Your Risk of Contracting Coronavirus Is Highest in These Two States
New data tracks which states are riskiest and how your state, and even county, ranks in comparison.
With the constant barrage of coronavirus news and data to sift through, it can be overwhelming and difficult to make sense of it all. How do you know what information is most accurate and important for you to know in order to keep yourself and those around you safe during the ongoing pandemic? A new interactive map developed by a network of top research, policy and public health experts, tracks where in the country coronavirus outbreaks are most severe. And according to the data, the two states where you are at the highest risk of being exposed are Florida and Arizona.
Developed by Harvard Global Health Institute in collaboration with CovidActNow, Covid-Local, and several other vetted sources, the map aims to assess the risk of being infected by coronavirus and provide "suppression guidance" for containing it. States are color-coded based on their risk level, which is determined by the number of new daily cases per 100,000 people. Green means there is less than one new case per 100,000 people a day and the state is "on track for containment"; yellow indicates between 1 and 9 new cases per 100,000 people and the presence of "community spread"; orange represents an "accelerated spread" and that there are 10 to 24 new cases per 100,000 a day; and red indicates the state is at a "tipping point," with 25 or more new daily cases per 100,000 people.
Per the last set of data, Florida and Arizona are the only two states in red, reporting rolling seven-day averages of 30.1 and 39.1 daily new cases per 100,000 people, respectively. Arizona has a total of 73,908 cases, while Florida's tally is an even more alarming 141,075. In addition to showing the extent of the outbreak, the team behind the risk level map provide necessary actions states need to take based on what color they have been categorized with. In Florida and Arizona's case, that means "stay-at-home orders are necessary."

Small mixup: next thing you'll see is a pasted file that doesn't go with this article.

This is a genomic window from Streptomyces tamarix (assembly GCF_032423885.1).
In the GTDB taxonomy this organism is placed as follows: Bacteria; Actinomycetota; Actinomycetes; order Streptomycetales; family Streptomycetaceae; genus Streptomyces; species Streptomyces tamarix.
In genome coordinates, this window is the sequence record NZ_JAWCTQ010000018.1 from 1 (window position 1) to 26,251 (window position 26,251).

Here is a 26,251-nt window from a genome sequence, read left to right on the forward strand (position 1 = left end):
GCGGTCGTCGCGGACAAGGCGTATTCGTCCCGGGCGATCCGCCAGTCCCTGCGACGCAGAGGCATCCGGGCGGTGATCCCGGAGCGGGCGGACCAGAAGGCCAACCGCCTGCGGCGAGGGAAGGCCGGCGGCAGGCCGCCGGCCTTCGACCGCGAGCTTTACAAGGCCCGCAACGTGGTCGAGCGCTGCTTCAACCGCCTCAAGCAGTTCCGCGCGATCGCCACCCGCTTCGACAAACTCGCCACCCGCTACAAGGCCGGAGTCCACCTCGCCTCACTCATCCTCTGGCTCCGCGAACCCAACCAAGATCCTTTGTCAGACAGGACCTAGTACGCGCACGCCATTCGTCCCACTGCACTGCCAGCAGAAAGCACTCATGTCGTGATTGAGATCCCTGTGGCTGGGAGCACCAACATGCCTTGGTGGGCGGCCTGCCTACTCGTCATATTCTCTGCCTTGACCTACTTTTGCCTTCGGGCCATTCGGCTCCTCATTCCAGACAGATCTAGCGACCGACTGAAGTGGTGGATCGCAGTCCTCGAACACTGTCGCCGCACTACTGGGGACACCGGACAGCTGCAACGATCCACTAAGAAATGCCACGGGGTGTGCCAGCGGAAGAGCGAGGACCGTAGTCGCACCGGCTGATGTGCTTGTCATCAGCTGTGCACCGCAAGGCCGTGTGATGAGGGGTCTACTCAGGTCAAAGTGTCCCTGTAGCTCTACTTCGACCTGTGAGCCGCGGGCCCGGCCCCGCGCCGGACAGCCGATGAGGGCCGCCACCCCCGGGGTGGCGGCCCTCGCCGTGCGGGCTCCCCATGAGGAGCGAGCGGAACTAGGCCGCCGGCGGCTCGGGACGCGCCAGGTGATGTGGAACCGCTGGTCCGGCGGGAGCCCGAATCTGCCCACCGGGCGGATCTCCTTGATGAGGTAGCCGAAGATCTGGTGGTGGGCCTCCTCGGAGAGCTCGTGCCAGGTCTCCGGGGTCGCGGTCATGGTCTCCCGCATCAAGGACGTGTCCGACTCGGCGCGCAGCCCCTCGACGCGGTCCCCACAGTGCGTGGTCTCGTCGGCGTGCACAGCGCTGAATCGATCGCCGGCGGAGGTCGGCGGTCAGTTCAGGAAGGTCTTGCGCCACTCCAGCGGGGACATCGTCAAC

The accessibility and straightforward nature of the map, which also provides the same information and coding system at the country level, will help get people more on the same page in what we're actually dealing with and how to stop it, its developers hope.
"The public needs clear and consistent information about COVID risk levels in different jurisdictions for personal decision-making, and policy-makers need clear and consistent visibility that permits differentiating policy across jurisdictions," Danielle Allen, director of the Edmond J. Safra Center for Ethics at Harvard University, said in a statement. "We also collectively need to keep focused on what should be our main target: a path to near zero case incidence." And for more on how the country is responding to the coronavirus, check out More Than Half of States Are Ignoring This One Pivotal CDC Guideline.